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Sleep Spindle Activity is Associated with the Integration of New Memories and Existing Knowledge
- J. Tamminen, J. Payne, R. Stickgold, E. Wamsley, M. Gaskell
- PsychologyThe Journal of Neuroscience
- 27 October 2010
Spindle activity appears to be particularly important for overnight integration of new memories with existing neocortical knowledge, and was associated with overnight lexical integration in the sleep group, but not with gains in recall rate or recognition speed of the novel words themselves.
Human relational memory requires time and sleep
- J. Ellenbogen, Peter Hu, J. Payne, D. Titone, M. Walker
- Psychology, BiologyProceedings of the National Academy of Sciences
- 1 May 2007
It is demonstrated that human relational memory develops during offline time delays, and sleep appears to preferentially facilitate this process by enhancing hierarchical memory binding, thereby allowing superior performance for the more distant inferential judgments, a benefit that may operate below the level of conscious awareness.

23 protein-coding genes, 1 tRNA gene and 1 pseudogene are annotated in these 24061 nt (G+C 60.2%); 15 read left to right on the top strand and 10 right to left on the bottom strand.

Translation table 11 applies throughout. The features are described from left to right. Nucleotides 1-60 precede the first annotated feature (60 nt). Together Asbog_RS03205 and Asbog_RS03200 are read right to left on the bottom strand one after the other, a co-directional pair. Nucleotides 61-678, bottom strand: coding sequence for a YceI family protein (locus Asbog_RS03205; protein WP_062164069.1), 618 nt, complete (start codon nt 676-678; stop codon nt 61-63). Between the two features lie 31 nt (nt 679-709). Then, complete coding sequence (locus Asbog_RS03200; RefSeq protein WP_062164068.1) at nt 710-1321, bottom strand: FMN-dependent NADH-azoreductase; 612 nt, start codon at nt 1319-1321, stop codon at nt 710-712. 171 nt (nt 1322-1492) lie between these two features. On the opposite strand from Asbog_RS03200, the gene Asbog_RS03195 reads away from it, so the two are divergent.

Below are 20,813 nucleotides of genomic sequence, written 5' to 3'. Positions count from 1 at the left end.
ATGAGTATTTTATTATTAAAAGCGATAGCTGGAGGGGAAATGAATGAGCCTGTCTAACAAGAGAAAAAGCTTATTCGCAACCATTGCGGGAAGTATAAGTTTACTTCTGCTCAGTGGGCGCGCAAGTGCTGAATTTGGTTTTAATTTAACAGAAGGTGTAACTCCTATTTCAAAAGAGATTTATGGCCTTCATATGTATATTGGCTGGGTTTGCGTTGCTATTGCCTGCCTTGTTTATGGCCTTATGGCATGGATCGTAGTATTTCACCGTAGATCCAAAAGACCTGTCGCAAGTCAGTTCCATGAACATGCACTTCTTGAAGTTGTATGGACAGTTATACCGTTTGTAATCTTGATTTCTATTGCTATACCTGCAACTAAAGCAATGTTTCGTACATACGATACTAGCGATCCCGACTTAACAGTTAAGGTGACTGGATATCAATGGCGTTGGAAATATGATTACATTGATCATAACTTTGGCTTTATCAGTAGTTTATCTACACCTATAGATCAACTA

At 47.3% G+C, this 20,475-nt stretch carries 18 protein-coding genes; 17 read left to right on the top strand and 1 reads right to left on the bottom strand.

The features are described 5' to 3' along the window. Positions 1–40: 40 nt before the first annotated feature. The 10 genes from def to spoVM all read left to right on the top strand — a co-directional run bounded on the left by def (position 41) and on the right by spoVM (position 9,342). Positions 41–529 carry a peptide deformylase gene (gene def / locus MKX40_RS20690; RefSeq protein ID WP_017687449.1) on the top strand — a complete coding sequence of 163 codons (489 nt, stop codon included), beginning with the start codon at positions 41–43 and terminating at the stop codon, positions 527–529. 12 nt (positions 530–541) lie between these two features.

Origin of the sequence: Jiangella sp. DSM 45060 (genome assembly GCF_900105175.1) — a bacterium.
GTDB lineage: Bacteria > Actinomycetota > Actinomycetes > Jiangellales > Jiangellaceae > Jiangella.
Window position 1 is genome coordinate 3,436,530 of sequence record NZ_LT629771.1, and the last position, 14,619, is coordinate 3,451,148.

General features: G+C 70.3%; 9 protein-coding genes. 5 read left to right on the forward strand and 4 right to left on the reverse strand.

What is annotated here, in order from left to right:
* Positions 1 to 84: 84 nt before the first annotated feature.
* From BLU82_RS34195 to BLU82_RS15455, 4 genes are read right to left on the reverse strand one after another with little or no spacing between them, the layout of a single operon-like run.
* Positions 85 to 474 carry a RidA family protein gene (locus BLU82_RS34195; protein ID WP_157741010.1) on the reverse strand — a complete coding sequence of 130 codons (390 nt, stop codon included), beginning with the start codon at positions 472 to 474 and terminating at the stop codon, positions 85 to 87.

Sleep Preferentially Enhances Memory for Emotional Components of Scenes
- J. Payne, R. Stickgold, Kelley M. Swanberg, E. Kensinger
- PsychologyPsychological science
- 1 August 2008
Investigation of the evolution of memory for negative scenes across 30 min, 12 daytime hours spent awake, and 12 nighttime hours including sleep suggests that the two components undergo differential processing during sleep.
Stress administered prior to encoding impairs neutral but enhances emotional long-term episodic memories.
- J. Payne, Eric D. Jackson, S. Hoscheidt, L. Ryan, W. J. Jacobs, L. Nadel
- Psychology, BiologyLearning & memory
- 1 December 2007
It is demonstrated that stress, when administered prior to encoding, produces different patterns of long-term remembering for neutral and emotional episodes, and these differences likely emerge from differential actions of stress hormones on memory-relevant regions of the brain.
The role of sleep in false memory formation
Stress Differentially Modulates Fear Conditioning in Healthy Men and Women
The effects of experimentally induced stress on false recognition
The impact of experimentally induced stress on the ability of human participants to accurately recognise words presented on a list was found to be selective, indicating that stress, possibly through its impact on the hippocampus and prefrontal cortex, can potentiate false memories.
Sleep, dreams, and memory consolidation: the role of the stress hormone cortisol.
The relationship between sleep, dreams, and memory, and the hormone cortisol is discussed, proposing that the content of dreams reflects aspects of memory consolidation taking place during the different stages of sleep.
The role of sleep in declarative memory consolidation: passive, permissive, active or none?